Six Months With the Apple HomePod Almost Convinced Me It Was Good

I didn’t understand the Apple HomePod, when it launched six months ago. Sure, I got the business reasons behind Apple’s smart speaker (everyone’s got to have a smart speaker it seems), but the HomePod struck me as too stupid and too expensive. It just seemed like Apple’s weird attempt at showing Amazon and Google that it could make speakers too. After spending the last few months with the HomePod some things have become quite clear. This thing is still incredibly overpriced, and AirPlay is so good it almost makes the HomePod worth it.

AirPlay has never struck me as a useful home audio solution. I could play music over a speaker or over my AppleTV, but I couldn’t do both at once. With the launch of AirPlay 2 back in May, however, Apple allowed the HomePod and other AirPlay devices to function more like a Sonos system. You can pair multiple speakers together and stream the exact same thing—whether it be audio from your laptop or music from Spotify—to every AirPlay device.

The activation light is unquestionably good looking.
The activation light is unquestionably good looking.
Photo: Adam Clark Estes (Gizmodo)

What AirPlay 2 can do is impressive, and it makes the HomePod more useful. Now, you can pair the HomePod up with other speakers, including existing Sonos systems, and create a multi-room audio oasis. The HomePod also has decent, if not great, audio. It lacks the detail and midrange that I’d prefer for classical music, but the Apple smart speaker plays stuff like Janelle Monae’s “Make Me Feel” with a bass-heavy liveliness that I love. The HomePod can do stuff that other AirPlay speakers can’t, like handle phone calls with my mom or field questions I ask Siri.

And for an Airplay speaker, the HomePod exists at a unique price point. Before the HomePod, speakers that supported AirPlay fell into two categories: speakers so cheap that they’re worthless and speakers so expensive that they’re pointless. At $350, the HomePod settles into a middle ground price-wise, although you could argue that it sounds like a more expensive speaker.

But few of additional features, feel practical. The microphones on the HomePod might be able to hear me mutter Siri—or other Siri sounding works, like serious and Peri—but I’m told I sound terrible on phone calls. Worse than either my cheap earbuds, or my Apple Watch (my mother declared, before the HomePod, that the Watch had the worst microphone of anything I’ve called her on). And I can only forward calls to the HomePod, I can’t actually shout out the desire to phone a friend—the HomePod doesn’t support making calls. It can only receive them.

Illustration for article titled Six Months With the Apple HomePod Almost Convinced Me It Was Good
Photo: Adam Clark Estes (Gizmodo)

But Siri is even more obnoxious than the inconsistent phone call handling. She’s just not... smart? She can handle the most basic requests of a digital assistant, like telling me the time, weather, and common measurement equivalencies, but controlling the many Hue lights in my home is such a tedious affair that it’s easier to pull out my phone and use the Hue app. And music control is unfortunately extremely limited. As someone who doesn’t subscribe to Apple Music and has no plan to subscribe, the HomePod’s most useful voice control features (handling music navigation) are almost completely absent. Yes, I can play Google Music, Amazon Music, and Spotify on the HomePod, but they all require AirPlay and an app.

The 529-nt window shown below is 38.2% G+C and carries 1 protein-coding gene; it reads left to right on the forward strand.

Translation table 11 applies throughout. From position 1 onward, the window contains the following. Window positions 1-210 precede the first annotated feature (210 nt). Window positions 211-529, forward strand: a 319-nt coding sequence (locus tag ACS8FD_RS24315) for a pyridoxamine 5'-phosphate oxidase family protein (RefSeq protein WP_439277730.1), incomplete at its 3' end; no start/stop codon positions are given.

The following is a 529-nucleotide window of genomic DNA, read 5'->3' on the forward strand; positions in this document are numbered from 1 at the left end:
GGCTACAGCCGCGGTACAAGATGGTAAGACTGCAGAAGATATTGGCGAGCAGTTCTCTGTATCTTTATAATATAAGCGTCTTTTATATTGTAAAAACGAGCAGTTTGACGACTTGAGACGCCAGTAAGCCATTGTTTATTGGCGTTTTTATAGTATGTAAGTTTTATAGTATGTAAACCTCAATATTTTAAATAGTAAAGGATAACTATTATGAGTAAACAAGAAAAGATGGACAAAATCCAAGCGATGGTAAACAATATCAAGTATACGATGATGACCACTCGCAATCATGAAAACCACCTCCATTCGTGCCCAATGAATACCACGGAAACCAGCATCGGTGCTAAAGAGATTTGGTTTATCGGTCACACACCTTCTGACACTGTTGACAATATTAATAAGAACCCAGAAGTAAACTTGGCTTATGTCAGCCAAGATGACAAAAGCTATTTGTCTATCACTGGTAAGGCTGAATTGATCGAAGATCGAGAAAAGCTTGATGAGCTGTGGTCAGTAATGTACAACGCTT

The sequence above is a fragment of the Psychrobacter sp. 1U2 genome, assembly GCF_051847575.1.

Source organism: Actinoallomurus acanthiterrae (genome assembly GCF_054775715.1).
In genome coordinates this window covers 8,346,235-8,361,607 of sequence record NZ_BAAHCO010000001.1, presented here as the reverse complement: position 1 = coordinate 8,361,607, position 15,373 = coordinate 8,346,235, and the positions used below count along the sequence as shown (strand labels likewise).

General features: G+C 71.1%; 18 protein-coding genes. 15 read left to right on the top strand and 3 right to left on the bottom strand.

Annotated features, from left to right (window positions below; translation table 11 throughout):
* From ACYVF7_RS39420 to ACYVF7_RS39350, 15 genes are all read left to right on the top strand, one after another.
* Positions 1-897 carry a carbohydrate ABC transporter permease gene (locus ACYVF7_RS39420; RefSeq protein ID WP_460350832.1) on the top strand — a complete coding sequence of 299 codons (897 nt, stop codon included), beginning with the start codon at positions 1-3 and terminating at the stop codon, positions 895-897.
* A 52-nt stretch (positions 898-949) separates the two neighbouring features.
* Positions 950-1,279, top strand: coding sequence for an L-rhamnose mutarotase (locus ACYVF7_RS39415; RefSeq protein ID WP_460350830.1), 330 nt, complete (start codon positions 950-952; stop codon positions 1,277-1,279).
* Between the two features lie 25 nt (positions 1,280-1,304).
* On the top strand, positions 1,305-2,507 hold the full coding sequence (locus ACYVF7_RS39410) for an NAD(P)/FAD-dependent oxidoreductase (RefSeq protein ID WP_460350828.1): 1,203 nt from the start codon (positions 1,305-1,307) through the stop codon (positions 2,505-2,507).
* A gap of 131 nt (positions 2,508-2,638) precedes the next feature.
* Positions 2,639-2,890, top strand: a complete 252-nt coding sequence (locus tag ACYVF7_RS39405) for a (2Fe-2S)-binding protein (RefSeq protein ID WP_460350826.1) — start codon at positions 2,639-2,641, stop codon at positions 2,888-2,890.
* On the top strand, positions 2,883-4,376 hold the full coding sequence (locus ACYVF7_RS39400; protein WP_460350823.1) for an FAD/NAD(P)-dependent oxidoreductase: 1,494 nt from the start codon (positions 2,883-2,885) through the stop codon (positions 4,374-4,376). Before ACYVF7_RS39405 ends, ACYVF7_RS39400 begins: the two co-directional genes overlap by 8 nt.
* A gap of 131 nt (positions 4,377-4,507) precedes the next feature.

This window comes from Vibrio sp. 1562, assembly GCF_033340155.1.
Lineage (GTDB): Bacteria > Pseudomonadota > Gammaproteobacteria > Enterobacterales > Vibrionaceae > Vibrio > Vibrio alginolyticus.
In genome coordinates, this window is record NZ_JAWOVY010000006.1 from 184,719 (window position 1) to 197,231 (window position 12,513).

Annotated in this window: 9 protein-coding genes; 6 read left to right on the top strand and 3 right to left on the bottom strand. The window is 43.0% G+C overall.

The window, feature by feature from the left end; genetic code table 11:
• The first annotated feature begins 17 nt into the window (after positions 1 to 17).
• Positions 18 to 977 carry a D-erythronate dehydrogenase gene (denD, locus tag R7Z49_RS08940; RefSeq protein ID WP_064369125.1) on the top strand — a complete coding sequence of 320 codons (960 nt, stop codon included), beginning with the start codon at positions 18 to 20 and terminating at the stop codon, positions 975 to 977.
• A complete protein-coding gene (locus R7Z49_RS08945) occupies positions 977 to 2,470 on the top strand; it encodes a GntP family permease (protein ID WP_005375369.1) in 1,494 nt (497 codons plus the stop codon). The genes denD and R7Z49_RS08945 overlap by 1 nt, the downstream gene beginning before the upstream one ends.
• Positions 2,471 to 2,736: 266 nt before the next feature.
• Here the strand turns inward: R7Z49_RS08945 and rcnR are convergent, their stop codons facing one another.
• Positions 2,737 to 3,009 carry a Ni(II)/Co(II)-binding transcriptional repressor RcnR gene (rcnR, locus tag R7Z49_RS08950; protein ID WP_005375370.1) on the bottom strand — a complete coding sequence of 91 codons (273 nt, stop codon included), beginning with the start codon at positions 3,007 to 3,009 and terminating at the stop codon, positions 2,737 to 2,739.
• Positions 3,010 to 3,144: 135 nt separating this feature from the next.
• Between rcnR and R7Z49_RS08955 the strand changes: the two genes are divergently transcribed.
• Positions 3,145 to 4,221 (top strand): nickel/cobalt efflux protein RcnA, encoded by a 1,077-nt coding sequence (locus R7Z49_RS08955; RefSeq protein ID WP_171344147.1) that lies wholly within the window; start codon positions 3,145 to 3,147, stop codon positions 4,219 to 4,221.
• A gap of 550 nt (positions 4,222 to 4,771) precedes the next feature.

Which becomes less appealing when AirPlay starts to skip and cut out, as it has done a few time in the last few months. So why should I go all in on AirPlay and the HomePod instead of using the Sonos One I already own? The Sonos One has Alexa built in, and Google Assistant is promised to come shortly. It nicely handles music over wifi vida the Sonos app. Plus, as of July 2018, the Sonos One supports AirPlay 2. It can’t handle phone calls, but the Sonos One can do nearly everything else the HomePod can do for $150 less. It even has a richer and more detailed sound quality!


So yeah, the HomePod is gorgeous, and AirPlay is often times fantastic, and Siri seems like... a thing that might become a useful thing one day. But the HomePod is still not worth its price—especially, when the Sonos One is so good and so cheap.


Senior Consumer Tech Editor. Trained her dog to do fist bumps. Once wrote for Lifetime. Tips encouraged via Secure Drop, Proton Mail, or DM for Signal.

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What? Me Worry?

I really like my homepod and will probably buy another. I find myself listening to way more music than I used it since it’s just so easy to start and stop. The microphones are pretty dang amazing — it picks up my requests extremely well, even when I’m in another room.

I guess I’m lucky that I want it to do the things that it’s really good at, and don’t need it to do the things it’s not good at. I use it to get the weather, update a shopping list, play music, raise and lower the volume, skip songs, tell me the time, set an alarm while I’m cooking, and that’s just about it. And for all those things, it works almost flawlessly.

My main wish is that I wish “start a new shopping list” was something it could do, so I don’t have to manually delete everything on my shopping list. First world problems, right?

Ok, another wish is that I wish it was smarter about holiday music. I can’t get it to ignore christmas music even though I (think I) have set everything up properly in iTunes. And it seems to include most of my jazz when I ask it to play rock. <shrug>